Potential exists for African cities to better harness ecosystem-based adaptation, as such interventions can be more cost effective than traditional hard infrastructure. An example is using wetlands and mangroves rather than sea walls for protection against coastal storm surges. Cities such as Beira and Maputo have restored their mangroves.
Knowledge and capacity
The report notes growing evidence that knowledge and capacity are crucial to respond to climate change at all levels, from individuals to communities, enterprises, cities and nations. But in South Africa, climate change literacy is poor. Ranked at 29th out of 33 countries surveyed in Africa, only 28% of South Africans have heard of human-caused climate change.
In addition, adaptation efforts are badly funded relative to mitigation projects. Finance for adaptation efforts has mainly come from public sources, either from grants or from climate funds or government budget allocations. The reluctance of public investment shows that new approaches to debt financing are needed.
Equity, justice and social protection
Given South Africa’s history, justice must be “front and central” of developing climate resilience development pathways, the authors said.
The report highlights three principles of justice: distributive justice (allocation of burdens and benefits among people, nations and generations); procedural justice (who decides and participates in decision-making); and recognition (respect and robust engagement with fair consideration of diverse cultures and perspectives).
Part of an equitable approach to adaptation is about investing in social infrastructure. Social safety nets are one part of this, that will be essential to respond to climate risk. However, the authors caution, “Social protection measures and programmes must be carefully coordinated and integrated with climate data and risk management measures such as insurance to reduce vulnerability to climate change.”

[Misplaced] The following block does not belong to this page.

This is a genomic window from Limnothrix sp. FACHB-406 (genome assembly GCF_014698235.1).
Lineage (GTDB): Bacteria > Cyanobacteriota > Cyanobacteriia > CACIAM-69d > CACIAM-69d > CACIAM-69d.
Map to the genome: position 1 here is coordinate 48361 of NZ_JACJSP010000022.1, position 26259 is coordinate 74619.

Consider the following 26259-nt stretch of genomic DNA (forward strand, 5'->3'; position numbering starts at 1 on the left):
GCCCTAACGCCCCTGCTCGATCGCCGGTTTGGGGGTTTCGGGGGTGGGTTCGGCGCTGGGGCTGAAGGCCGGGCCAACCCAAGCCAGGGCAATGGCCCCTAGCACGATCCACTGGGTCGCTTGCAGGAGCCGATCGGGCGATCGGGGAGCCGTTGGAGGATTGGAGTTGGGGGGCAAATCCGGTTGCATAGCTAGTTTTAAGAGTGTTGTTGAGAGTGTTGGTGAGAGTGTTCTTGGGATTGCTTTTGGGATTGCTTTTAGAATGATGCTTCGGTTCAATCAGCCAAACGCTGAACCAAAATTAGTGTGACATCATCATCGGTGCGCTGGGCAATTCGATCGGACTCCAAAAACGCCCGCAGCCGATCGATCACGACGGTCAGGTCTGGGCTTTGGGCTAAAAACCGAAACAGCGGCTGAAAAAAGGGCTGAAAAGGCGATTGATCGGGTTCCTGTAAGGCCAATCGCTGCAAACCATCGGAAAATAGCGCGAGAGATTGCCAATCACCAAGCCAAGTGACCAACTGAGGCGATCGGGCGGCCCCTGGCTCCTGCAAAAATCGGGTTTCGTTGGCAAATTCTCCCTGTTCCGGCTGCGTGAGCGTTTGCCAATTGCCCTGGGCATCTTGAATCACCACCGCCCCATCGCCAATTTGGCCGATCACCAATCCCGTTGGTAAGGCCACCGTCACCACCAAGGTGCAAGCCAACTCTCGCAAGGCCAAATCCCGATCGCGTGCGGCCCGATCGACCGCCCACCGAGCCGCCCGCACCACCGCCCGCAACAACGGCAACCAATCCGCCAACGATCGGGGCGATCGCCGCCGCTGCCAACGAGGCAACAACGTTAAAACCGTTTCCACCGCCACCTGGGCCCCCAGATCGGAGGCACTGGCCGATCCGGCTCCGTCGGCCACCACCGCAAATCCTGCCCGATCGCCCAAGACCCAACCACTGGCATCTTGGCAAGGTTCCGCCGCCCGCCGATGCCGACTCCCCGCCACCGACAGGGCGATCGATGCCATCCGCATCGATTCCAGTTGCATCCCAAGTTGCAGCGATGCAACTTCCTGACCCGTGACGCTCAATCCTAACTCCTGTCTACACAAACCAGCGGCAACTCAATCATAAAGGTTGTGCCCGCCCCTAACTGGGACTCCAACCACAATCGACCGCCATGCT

Climate resilience development pathways
The report also highlights research gaps and questions that must be addressed to better understand climate change and mitigation within a South African context.
“The establishment of the Presidential Climate Commission proves that climate action is no longer recognised and promoted in research and policy alone, at a national level it is now regarded as central to decisions and actions relevant to the economy, livelihoods and broader environment as part of the country’s just transition,” the authors wrote.
The WGII report has identified knowledge gaps that could inform climate- and development-related research in South Africa and beyond. This is especially timely given that South Africa is about to implement its Science, Technology and Innovation Decadal Plan 2021–2031.
The authors conclude that while the country has put a lot in place to ramp up climate action and that planning and consultation are important, they warn against spending too much time trying to “plan the perfect response”.
“Learning by doing is necessary, accompanied by the reflections of a broad group of stakeholders.”